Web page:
It has been said that fear is one of the most powerful and ancient emotions in the human race. It should come as no surprise then that horror as an art form has existed for centuries. Throughout history, horror has let humans externalise their fears. It is my conjecture that the artists who make horror films and literature have, unintentionally, found a way to let people expose themselves to their very real fears by means of sophisticated metaphors.
Even though the monsters or villains in horror art are usually far from being realistic, when analysing horror through the context of the time period in which it was created, it is easy to see that many horror novels and movies are not about what they might seem to be. Indeed, films have long since been known to be related to how we view our everyday lives. In fact, there is even a documented psychological phenomenon, albeit a rare one, known as cinematic neurosis. Cinematic neurosis is defined as “the development of anxiety, somatic responses, dissociation, and even psychotic symptoms after watching a film.”
Much like the Greek mythology that lends its name to the novel, Frankenstein is a cautionary tale, warning about the dangers of science and technology going too far. Prometheus was a Titan who became the champion for mankind when he stole fire from Zeus to give to humans.
According to the legend, this is when Pandora, the first woman, was created out of clay by Hephaestus and sent to earth to punish man. She carried with her a jar containing all the evils, pain, and diseases that were unleashed upon men. Prometheus was also punished in the form of getting chained to a rock and having his liver eaten daily by an eagle, only to have it regenerate overnight.
Victor Frankenstein went a step further than Prometheus in his hubris. Instead of just stealing from the gods, Frankenstein actually encroached onto the territory of them by creating life. Frankenstein is arguably punished even worse than Prometheus because the monster does not just aim to hurt Victor Frankenstein, but decides to punish Victor Frankenstein by killing everyone close to him. Even though not everyone thinks that the novel is against advancements in science, it seems without question that the novel is clearly critical of how Victor Frankenstein practices science without regard for the consequences.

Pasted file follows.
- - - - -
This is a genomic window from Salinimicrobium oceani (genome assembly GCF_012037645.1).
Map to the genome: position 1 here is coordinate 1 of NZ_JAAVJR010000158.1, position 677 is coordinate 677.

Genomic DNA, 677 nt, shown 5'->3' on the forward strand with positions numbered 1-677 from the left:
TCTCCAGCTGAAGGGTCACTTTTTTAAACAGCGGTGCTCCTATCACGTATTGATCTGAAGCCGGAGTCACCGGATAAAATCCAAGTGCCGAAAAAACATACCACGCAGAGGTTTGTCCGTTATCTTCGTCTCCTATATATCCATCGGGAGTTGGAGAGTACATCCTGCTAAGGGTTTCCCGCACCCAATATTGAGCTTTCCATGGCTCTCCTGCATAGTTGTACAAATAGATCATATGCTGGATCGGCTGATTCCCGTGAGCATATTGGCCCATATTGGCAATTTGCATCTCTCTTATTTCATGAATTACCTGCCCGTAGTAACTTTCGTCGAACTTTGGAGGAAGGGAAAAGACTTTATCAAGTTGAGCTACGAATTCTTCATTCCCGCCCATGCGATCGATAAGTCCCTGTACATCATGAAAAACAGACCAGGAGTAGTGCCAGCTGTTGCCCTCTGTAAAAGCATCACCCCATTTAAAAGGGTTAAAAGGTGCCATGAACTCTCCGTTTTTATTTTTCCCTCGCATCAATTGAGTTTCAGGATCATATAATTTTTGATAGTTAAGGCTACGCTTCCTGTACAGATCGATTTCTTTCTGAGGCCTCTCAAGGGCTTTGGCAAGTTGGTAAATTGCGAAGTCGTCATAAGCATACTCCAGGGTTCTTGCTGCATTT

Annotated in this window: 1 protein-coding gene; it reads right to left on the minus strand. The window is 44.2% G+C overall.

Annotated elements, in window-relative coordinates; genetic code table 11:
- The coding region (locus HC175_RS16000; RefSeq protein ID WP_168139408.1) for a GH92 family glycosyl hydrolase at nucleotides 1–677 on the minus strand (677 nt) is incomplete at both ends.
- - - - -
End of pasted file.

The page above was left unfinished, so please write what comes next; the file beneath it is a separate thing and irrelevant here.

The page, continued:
Victor Frankenstein’s pursuit of creating life is not a novel idea in the story, but rather an ancient one that he had been studying for many years. It is only with the combination of this newfound science that he is able to achieve what so many people before him had tried. Some have stated that Mary Wollstonecraft Shelley draws comparisons between science, magic and alchemy. Others have argued that she has separated them and the book is actually in support of science. However, one could argue that the novel is actually more critical of science because it is with science that Victor Frankenstein unleashes such a terrible thing on the world. The novel also shows the dangers of reckless science and how even though someone could have good intentions, it can lead to disastrous results. This is a fear of a society that is still relevant today, with scientific advancements in areas such as genetic engineering, artificial reproduction, medicine, and cloning.
The novel goes beyond being critical of scientific advancements, and ventures into being critical of too much thought and too much education. This is reminiscent of Oedipus Rex who, like Frankenstein, saw himself as almost godlike due to his superior intellect, but it was ultimately also the cause of his downfall. This problem of too much education is also demonstrated through the monster. Unlike almost every adaptation of Frankenstein, in the original novel, the creature becomes educated, which eventually leads to his discontent and his eventually vow for revenge against his creator. By depriving the monster of intelligence and a voice, the story is unfortunately altered severely and loses much of its meaning.
Perhaps the monster’s gaining of intelligence and decided to seek revenge on his creator for making him was too subversive for most audiences. Frankenstein; or, the Modern Prometheus is a warning of what happens when science goes too far and encroaches upon “God’s territory.” This sentiment is best expressed by Jeffrey Lynn Goldblum’s character Ian Malcolm in Jurassic Park (1993). In it, he reprimands John Hammond by telling him, “Your scientists were so preoccupied with whether or not they could, they didn’t stop to think if they should.”